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Gov. Jen Granholm: “It’s for the entire nation”

If you saw what former Michigan Gov. Jennifer Granholm saw, if you watched trickle-down economics ravage your state's economy and manufacturing sector, you'd agree: The choice we face over the next 24 days isn't just a question between two candidates or two parties. It's a moral choice about the direction we want the country to go.

If you saw what former Michigan Gov. Jennifer Granholm saw, if you watched trickle-down economics ravage your state's economy and manufacturing sector, you'd agree: The choice we face over the next 24 days isn't just a question between two candidates or two parties. It's a moral choice about the direction we want the country to go. Look no further than the small town of Greenville, Michigan, which until a few years ago was home to 8,000 people and an Electrolux refrigerator factory that employed 2,700 people—"a one-company town."

When Electrolux announced that they were going to shut the plant and send those jobs to Mexico, Granholm gathered everyone with a stake to sit down with the Electrolux team. "Everyone put what they had on the table," she says. "We put our chips in a pile, and slid our pile over to the Electrolux management. We said we'd give you zero taxes for 20 years, we'd help you build a new factory, the union offered concessions that were unprecedented. They took our list and came back after 17 minutes. They said it was the most generous offer they had ever seen, but there is nothing we could do to compensate for the fact that they could pay Mexican workers $1.57 an hour." So Electrolux left Greenville.

The governor attended the community's "last supper" the month the final Greenville-made refrigerator rolled off the assembly line. She met a man whose story was to become sadly familiar. "Governor, I'm 48 years old," he told her. "I have worked at this factory for 30 years. My father worked at this factory. My grandfather worked at this factory. All I know is how to build refrigerators. Tell me, who will ever hire me?"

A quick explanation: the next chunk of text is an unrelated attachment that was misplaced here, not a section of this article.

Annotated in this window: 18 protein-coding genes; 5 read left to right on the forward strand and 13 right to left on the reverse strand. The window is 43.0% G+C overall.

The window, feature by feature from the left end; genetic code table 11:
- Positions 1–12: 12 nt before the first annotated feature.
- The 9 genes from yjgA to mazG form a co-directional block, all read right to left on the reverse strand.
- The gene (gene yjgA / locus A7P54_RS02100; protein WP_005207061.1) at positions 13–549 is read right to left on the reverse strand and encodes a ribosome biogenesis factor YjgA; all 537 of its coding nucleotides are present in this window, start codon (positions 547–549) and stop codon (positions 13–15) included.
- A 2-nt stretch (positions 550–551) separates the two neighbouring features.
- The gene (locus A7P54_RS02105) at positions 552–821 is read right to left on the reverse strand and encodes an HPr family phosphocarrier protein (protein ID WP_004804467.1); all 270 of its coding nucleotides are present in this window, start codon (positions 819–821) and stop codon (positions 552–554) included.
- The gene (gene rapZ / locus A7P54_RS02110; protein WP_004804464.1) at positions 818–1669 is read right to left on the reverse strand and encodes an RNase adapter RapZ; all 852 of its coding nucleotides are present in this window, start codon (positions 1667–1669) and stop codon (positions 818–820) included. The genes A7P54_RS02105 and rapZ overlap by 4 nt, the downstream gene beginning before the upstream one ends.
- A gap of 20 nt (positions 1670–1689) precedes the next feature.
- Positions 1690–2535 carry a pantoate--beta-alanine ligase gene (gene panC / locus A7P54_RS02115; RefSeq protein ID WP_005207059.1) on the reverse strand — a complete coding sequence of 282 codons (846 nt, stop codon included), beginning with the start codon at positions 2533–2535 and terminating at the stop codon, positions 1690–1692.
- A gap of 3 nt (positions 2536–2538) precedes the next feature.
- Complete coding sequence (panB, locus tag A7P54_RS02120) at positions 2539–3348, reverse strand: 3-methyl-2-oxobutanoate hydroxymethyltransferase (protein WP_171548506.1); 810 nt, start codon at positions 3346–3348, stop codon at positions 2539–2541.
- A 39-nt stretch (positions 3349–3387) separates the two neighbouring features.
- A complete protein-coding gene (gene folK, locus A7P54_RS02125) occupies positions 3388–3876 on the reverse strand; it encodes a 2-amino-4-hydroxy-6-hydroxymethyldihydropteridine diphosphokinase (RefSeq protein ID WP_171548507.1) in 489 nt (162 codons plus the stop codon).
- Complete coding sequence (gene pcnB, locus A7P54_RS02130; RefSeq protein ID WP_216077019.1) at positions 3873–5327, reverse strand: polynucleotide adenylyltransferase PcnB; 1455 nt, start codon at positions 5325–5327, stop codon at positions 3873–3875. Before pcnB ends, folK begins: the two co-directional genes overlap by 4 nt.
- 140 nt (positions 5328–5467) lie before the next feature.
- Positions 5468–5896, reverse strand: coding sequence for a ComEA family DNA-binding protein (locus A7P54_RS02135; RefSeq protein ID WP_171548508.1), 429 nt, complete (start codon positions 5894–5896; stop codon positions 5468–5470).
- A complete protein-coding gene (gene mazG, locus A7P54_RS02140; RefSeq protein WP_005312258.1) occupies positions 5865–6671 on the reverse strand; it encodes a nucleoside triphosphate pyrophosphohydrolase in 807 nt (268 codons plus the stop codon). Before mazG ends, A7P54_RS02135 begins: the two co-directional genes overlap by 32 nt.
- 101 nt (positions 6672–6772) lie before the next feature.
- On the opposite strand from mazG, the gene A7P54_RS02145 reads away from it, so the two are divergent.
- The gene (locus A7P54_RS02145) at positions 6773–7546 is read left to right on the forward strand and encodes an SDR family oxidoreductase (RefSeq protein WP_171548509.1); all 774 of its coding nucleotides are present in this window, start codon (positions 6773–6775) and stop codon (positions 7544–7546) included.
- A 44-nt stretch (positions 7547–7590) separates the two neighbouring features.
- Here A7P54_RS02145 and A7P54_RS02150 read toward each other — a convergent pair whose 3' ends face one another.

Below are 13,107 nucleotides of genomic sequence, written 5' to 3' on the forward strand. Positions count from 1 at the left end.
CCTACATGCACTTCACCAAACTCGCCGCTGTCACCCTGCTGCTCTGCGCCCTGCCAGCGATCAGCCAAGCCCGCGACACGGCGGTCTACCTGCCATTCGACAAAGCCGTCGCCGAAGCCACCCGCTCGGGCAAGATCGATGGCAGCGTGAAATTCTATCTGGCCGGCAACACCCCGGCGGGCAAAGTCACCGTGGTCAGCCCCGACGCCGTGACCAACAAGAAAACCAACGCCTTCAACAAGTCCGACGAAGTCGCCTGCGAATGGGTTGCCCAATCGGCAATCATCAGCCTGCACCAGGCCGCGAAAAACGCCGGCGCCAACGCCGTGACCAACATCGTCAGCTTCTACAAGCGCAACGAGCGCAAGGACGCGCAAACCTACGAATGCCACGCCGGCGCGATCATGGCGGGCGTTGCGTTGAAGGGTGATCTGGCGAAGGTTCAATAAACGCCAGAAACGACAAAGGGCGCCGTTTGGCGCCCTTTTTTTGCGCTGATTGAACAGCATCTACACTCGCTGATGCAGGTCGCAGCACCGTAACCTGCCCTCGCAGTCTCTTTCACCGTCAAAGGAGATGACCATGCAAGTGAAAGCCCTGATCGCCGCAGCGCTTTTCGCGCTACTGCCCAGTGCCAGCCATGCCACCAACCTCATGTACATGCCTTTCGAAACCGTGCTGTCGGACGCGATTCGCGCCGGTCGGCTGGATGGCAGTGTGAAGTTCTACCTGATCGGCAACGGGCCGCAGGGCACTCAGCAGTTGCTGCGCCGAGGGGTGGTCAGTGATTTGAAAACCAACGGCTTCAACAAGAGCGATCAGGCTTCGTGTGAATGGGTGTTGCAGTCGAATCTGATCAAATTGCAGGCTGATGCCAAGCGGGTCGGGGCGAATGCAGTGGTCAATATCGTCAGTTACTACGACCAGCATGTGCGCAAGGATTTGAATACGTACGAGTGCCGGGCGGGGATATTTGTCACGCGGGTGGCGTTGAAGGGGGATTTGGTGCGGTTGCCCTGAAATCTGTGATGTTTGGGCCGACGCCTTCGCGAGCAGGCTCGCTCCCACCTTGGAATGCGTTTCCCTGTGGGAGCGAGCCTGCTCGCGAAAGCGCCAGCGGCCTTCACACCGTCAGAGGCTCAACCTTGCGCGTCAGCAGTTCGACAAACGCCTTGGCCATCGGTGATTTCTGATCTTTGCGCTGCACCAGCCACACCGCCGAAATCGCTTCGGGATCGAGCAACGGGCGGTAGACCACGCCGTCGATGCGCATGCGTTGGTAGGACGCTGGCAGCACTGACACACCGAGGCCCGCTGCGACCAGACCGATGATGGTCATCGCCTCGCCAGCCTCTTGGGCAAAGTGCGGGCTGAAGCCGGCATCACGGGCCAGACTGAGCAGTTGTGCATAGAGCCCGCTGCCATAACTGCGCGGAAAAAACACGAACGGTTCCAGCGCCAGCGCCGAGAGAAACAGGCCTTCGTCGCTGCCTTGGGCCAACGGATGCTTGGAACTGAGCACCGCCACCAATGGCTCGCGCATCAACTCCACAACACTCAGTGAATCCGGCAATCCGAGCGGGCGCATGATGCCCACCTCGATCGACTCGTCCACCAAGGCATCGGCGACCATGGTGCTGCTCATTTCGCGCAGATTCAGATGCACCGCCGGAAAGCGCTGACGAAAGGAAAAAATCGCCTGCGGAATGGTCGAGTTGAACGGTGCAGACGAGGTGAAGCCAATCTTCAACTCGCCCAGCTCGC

That question has been asked by workers across the country, says Granholm at a Gotta Vote bus stop in Mount Vernon, Virginia. But although it was the end of the line for the Electrolux factory, there was a second chapter for manufacturing workers when President Obama came into office. "He saw what was happening to the auto industry, and he intervened to save it. He said that we are not going to abide by this trickle-down, laissez-faire, hands-off philosophy. He said, I'm going to go to bat and create and keep jobs in America." Today, the American auto industry is back and stronger than it's been in decades. Manufacturing jobs are returning to our shores and being created at rates we haven't seen since the 1990s.

We've come too far to turn around, Granholm says, and we will turn around if we elect Mitt Romney. "The architect of the hands-off policy was trickle-down George W. Bush and his progeny. But Mitt Romney has the same philosophy—he won't go to bat to keep a manufacturing sector in this country. This is a man who grew up in Michigan, a man whose father headed an auto company in Michigan, a man whose dad was a governor of Michigan. When we were on our knees begging for a bridge loan, he stabbed us in the back."

That's why, for Granholm, the choice between the man who saved the auto industry and the man who wanted to let it go bankrupt is so personal. "I'm here to say to you, Virginians, on behalf of not just Michigan but people like the guy who said, 'Who's ever going to hire me?' that what you are doing is not just for your state. It's for the entire nation. The importance of Virginia cannot be overstated. No pressure, but I hope you feel the eyes and the hopes of the nation are on you. We all so want you to be successful. Bring it home on Election Day."

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